Be aware that our Christian ethic is under fierce attack by the Left and is being replaced by an ethic of newly-created civil rights, some gravely immoral and destructive, that are rigorously enforced by the courts. There are three issues that are especially important to us as Catholics because the Church has spoken clearly about them. First and foremost there is the issue of abortion. Our most fundamental Constitutional right is the right to life. It must be upheld through all stages of human life—from conception to natural death—if we are to have a consistent system of law. We cannot expect God to bless our country if we continue the barbaric practice of killing and even dismembering babies in the wombs of their mothers. No other right or perceived right takes precedence to the right to life. The second important issue is subsidiarity, which concerns the right ordering of society. In our country it concerns the relationships and proper functions of the individual person, the family, non-governmental associations, the local government, the state government, and the federal government. The Church in her official teaching has something very important to say about all that. The third important issue is immigration, a much debated topic. It is very important because it involves balancing being a hospitable and welcoming country with national security, national sovereignty, and national identity.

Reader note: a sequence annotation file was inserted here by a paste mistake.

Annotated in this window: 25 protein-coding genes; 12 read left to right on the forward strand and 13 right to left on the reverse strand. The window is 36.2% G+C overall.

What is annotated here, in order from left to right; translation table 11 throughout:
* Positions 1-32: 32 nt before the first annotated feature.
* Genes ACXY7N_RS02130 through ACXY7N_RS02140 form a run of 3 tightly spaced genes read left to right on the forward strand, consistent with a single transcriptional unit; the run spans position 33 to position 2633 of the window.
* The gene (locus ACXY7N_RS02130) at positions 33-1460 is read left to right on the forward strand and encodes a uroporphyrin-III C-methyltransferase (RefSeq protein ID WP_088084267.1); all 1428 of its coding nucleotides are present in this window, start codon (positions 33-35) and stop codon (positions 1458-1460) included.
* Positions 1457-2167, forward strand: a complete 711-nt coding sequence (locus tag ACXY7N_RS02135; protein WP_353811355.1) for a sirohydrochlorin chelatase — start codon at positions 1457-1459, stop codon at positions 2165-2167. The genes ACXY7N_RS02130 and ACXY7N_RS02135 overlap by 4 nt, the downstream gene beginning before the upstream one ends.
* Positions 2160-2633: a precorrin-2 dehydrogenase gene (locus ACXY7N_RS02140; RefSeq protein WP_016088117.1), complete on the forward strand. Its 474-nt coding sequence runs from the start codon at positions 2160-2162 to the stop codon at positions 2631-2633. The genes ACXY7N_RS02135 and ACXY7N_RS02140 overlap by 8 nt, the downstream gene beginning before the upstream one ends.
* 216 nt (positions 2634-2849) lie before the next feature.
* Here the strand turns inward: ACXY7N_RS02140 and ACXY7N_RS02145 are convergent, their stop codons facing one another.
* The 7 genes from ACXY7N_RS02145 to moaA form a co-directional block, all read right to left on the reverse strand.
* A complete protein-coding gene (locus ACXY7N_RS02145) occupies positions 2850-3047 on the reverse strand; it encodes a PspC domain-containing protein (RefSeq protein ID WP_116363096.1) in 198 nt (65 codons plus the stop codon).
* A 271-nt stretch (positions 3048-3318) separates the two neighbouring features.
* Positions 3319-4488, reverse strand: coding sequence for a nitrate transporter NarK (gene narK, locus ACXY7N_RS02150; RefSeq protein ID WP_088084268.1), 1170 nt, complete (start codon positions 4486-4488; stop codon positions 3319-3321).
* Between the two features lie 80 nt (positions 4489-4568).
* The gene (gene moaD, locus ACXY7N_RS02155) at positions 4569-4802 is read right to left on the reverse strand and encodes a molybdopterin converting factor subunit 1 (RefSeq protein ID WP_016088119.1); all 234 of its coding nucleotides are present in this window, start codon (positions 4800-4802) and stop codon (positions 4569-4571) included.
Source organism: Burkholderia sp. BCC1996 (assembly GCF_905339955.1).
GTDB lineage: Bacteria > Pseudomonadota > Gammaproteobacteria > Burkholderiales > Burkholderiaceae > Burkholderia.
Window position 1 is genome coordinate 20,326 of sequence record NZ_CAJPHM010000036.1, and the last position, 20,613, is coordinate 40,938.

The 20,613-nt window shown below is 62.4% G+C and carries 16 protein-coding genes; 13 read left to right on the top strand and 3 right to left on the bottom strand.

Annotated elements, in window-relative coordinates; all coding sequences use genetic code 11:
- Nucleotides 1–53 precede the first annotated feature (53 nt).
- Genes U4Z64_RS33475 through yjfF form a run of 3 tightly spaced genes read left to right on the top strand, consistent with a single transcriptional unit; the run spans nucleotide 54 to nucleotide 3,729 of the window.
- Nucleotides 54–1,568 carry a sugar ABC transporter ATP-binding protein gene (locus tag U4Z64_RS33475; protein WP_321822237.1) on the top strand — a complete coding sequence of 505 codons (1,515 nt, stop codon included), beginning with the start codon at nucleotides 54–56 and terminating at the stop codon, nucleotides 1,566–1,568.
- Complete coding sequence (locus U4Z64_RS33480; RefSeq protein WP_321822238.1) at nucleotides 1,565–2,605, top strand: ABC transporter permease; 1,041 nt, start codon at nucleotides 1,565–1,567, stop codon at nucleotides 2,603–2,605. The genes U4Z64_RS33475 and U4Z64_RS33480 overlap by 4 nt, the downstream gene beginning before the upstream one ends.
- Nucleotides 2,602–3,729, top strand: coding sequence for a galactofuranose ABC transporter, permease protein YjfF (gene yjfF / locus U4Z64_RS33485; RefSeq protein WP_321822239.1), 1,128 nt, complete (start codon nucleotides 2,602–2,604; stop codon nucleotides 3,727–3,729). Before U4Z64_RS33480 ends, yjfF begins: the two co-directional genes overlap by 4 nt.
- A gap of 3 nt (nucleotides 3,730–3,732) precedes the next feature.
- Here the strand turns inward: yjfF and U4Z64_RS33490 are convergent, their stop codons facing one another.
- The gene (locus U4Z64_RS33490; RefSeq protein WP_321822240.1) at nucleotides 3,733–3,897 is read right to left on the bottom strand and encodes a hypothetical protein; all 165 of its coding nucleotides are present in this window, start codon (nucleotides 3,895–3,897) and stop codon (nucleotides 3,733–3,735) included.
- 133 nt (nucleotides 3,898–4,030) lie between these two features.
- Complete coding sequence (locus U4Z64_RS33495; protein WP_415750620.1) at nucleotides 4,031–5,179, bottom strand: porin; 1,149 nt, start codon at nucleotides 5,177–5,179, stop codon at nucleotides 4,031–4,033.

I will use the Catechism of the Catholic Church as the official guide on these issues. …

       The first issue: abortion. Here are a few things that the Catechism says about abortion: “Human life must be respected and protected absolutely from the moment of conception. From the very first moment of his existence, a human being must be recognized as having the rights of a person—among which is the inviolable right of every innocent being to life.” (2270) The Catechism goes on to affirm in paragraph 2273 that the right to life from conception to natural death must be recognized and respected by civil society and the political authority. The Catechism goes even so far as to make this statement: “The law must provide appropriate penal sanctions for every deliberate violation of the [unborn] child’s rights.” (2273) I think it’s fair to infer from the Catechism’s strong teaching against abortion that anyone who is not willing to defend the right-to-life of the unborn child is not fit to govern.

      Closely connected with abortion is contraception. It is at the root of the sex-saturated and anti-natal culture prevailing in our country today. We have gone from banning the sale of contraceptives—incidentally, banned by mostly Protestant lawmakers—to an imagined right to free contraceptives, considering them as an essential part of health care. But the truth is: contraception is not health care. Health care involves the maintenance or restoration of the functions of our bodily organs. But contraception and sterilization do just the opposite. They destroy the functions of healthy bodily organs.